Impostor Syndrome

When Success Feels Stolen: The Battle Against Impostor Syndrome

“I’m not good enough for this.”
“What am I doing here?”
“I’ve got everything I have by luck.”
“What if they find out I’m not that good?”
“I’m a fraud. I don’t know how to do this.”

Have any of these thoughts ever crossed your mind? How many times? Having second thoughts or developing a certain amount of anxiety in the face of a challenge is natural, even expected on occasion. Yet, if you have these thoughts recurrently, you may be suffering from Impostor Syndrome.

That term only recently entered our lives, but it spread quickly. Many people can identify with it. It is estimated that around 70% of people have experienced it at least once in their lives.

Disclaimer: While it is a widely spread concept, Impostor Syndrome is not officially recognized as a disorder.

Impostor Syndrome – an unofficial diagnose

Impostor Syndrome refers to an internal experience – you believe that you are not as competent as others perceive you. A person suffering from this syndrome feels like a fraud. They believe that they only got the position they have now due to luck or other external factor, not controlled by them. It implies continual suffering, fearing that everyone else will discover they are an impostor.

This is a common situation, and the main culprit is insecurity. You don’t think you’re competent enough.

The more goals you reach, the more you feel like a fraud. Unfortunately, there is no external recognition that will break the cycle.

Why can’t you accept your success?

This idea of being a fraud or undeserved of what you accomplish reflects insecurity and low self-esteem. Research suggests three main factors that seem to trigger Impostor Syndrome.

Family Dynamics

Research suggests a great impact family dynamics when you’re growing up have in the way you see your success. Excessively controlling and overprotective parental styles seem to lead to a greater possibility of developing the Impostor Syndrome.

The lack of support and high level of conflict in the family while growing up also seems to increase the odds. It turns out to be about the messages you absorbed in your childhood, many times, without even noticing it.

New Job/New Role at Work

Having new work opportunities – such as a promotion or even a new job can trigger Impostor Syndrome, especially if they are unexpected.

Most people feel a lot of pressure to accomplish and succeed in a new role. This, as well as the insecurity and lack of experience, make you second guess yourself. Any difficulty you face, you’ll be questioning if you deserve to be there.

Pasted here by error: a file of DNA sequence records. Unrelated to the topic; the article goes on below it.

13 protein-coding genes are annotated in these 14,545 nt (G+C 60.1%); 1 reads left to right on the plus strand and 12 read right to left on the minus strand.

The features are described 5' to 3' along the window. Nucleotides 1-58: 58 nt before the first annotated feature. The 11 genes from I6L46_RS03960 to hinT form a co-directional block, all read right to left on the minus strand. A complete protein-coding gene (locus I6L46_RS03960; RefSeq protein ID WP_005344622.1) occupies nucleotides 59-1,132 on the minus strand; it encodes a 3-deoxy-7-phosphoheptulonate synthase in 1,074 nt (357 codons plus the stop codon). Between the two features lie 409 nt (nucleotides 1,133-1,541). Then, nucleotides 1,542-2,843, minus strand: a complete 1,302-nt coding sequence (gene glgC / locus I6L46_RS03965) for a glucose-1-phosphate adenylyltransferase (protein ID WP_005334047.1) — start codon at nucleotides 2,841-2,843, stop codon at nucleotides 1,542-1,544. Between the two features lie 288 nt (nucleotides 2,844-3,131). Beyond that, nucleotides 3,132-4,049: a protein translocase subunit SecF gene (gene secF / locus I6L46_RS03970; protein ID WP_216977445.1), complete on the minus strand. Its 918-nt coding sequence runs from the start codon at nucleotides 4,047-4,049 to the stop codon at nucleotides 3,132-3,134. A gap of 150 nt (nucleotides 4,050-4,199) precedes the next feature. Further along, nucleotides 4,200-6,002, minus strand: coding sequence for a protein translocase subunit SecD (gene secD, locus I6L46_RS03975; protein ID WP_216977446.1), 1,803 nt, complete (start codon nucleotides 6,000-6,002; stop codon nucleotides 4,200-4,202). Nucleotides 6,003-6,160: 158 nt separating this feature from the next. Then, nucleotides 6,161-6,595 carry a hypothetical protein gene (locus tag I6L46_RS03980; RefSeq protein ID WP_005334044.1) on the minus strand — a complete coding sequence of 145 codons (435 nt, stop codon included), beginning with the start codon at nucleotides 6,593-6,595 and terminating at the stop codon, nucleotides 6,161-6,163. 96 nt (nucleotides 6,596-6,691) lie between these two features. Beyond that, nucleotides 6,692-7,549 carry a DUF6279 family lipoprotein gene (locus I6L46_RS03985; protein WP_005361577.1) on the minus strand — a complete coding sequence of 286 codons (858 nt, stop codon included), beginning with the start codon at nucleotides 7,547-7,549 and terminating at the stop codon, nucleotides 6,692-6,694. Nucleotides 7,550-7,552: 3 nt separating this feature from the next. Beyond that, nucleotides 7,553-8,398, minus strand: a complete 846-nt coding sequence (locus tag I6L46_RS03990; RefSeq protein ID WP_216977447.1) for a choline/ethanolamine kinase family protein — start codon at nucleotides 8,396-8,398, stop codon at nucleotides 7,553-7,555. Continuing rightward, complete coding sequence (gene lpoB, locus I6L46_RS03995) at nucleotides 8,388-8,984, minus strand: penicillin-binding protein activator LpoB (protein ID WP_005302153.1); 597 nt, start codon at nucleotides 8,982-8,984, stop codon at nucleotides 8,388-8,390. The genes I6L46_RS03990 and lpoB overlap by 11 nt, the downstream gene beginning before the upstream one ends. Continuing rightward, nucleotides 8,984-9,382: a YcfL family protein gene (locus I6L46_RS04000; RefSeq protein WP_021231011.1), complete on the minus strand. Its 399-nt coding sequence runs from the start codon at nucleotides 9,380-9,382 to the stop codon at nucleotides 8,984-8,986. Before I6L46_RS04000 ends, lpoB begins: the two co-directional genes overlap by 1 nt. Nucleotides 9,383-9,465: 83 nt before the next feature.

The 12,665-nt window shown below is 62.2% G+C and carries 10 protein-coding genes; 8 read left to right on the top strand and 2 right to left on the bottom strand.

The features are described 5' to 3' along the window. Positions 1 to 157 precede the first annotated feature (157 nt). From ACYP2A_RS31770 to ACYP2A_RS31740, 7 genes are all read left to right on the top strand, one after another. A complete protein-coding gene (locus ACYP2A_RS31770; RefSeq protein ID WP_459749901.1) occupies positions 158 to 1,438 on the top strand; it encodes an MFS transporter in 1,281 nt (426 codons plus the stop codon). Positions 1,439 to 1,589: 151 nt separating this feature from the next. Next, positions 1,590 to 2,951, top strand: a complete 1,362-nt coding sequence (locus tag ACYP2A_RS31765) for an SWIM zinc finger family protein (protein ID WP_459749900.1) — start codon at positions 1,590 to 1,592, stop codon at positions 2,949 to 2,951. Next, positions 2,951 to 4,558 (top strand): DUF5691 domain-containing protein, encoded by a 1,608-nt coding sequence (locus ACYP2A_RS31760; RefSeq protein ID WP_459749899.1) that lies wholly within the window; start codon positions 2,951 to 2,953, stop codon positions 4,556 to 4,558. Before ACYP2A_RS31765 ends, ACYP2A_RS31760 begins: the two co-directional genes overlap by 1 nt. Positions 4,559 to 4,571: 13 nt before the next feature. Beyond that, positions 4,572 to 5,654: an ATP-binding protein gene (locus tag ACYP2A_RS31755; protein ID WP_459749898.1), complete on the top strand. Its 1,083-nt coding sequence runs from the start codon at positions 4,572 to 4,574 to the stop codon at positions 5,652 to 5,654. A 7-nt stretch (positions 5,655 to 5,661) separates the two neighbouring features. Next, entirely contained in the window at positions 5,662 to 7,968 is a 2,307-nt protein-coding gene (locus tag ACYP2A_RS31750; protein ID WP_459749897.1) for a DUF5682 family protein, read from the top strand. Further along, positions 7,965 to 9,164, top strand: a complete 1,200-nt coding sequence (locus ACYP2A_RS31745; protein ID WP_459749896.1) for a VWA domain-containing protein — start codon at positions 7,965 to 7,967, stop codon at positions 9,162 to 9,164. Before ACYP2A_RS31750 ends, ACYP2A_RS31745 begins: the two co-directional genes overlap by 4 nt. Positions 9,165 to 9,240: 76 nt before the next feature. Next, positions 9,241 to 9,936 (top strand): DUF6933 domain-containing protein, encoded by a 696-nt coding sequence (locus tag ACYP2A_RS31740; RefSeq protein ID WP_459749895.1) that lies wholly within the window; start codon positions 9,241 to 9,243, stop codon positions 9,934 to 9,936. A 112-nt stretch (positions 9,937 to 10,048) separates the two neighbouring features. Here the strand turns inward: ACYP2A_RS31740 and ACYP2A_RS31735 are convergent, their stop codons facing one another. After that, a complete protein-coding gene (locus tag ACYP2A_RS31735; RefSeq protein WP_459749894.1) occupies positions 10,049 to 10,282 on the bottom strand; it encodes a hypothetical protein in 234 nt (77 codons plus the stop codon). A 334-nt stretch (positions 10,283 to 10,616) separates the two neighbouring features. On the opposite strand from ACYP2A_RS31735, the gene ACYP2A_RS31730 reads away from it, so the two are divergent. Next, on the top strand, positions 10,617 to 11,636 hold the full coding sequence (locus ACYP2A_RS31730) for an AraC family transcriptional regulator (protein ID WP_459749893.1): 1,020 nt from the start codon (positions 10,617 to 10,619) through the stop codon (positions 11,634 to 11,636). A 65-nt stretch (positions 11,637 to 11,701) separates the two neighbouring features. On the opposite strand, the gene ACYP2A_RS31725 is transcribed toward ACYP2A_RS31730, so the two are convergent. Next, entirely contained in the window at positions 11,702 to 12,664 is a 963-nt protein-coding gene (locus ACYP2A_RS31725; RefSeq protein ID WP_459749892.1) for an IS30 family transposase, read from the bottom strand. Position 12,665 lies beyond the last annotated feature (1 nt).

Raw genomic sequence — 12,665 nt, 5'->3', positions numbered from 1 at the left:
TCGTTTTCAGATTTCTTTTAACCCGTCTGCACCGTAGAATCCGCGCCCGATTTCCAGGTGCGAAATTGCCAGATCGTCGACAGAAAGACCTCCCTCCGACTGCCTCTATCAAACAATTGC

You may argue that not everyone who has a new role at work or a bad childhood develops Impostor Syndrome. And you’re right. Like many other psychological issues, it’s never one thing that triggers your brain. It is a series of combined factors.

A significant factor is your personality. There are three major traces in your personality that can trigger Impostor Syndrome:

  • Low self-efficacy – self-efficacy is your belief in your ability to succeed in any situation. A person with low self-efficacy has bigger doubts about themselves. They are more likely to believe that they’re not capable.
  • Perfectionism – Your perfectionism may be seen as a good thing by some, including yourself, but it can hold you back. A perfectionist tends to believe that there is a “perfect script” from which they can’t diverge. Otherwise, they are failing.
  • Neuroticism – is one of the primary personality dimensions. It is linked with high levels of anxiety, insecurity, tension, and guilt.

Imposter Syndrome harms your performance?

The key to an excellent speaking performance is confidence. If you cannot recognize your competence and skills, how would you be confident on the stage? When you attribute to external factors your accomplishments, your success depends on a series of happenings out of your control. This will raise your levels of anxiety.

Impostor Syndrome makes you excessively critical about yourself and your performance. 

From your audience’s point of view, you’ll look nervous, insecure, and… unreliable. Those self-doubts and fear that you won’t live up to their expectations will sabotage your success.

Recognizing the problem

]Do you feel agony over tiny mistakes in your work? Do you think you got where you are due to luck rather than your hard work? Are you excessively hurt when someone constructively criticizes you? Do you feel that no matter how much knowledge you have, other people always seem more skilled than you?

If you tend to answer most of these questions positively, you are indeed suffering from Impostor Syndrome. It is time to be truthful to yourself and find a way to deal with the problem.

Share your feelings with someone. When you say them out loud, usually, you can see how you are exaggerating. Objectively access your abilities, and question your thoughts. If you have a master’s degree in the topic, why wouldn’t you be qualified to talk about it? Stop comparing yourself with others and focus on your qualities. After a presentation, force yourself to write down at least three things you liked.

You’ll not get rid of that feeling overnight but these little steps can help you deal with the crippling anxiety Impostor Syndrome can make you feel.

I feel like an impostor

Impostor Syndrome tricks your mind into thinking you are not good enough. You are fooling everyone, and you fear that, eventually, someone will discover it.

This translates into a massive deal of anxiety and insecurity that will harm your performance as a speaker. Impostor Syndrome is preventing you from being who you are. Every time insecurity kicks in, remind yourself that you are worthy of being there.

Cátia is a psychologist who is passionate about helping children develop and train social skills.


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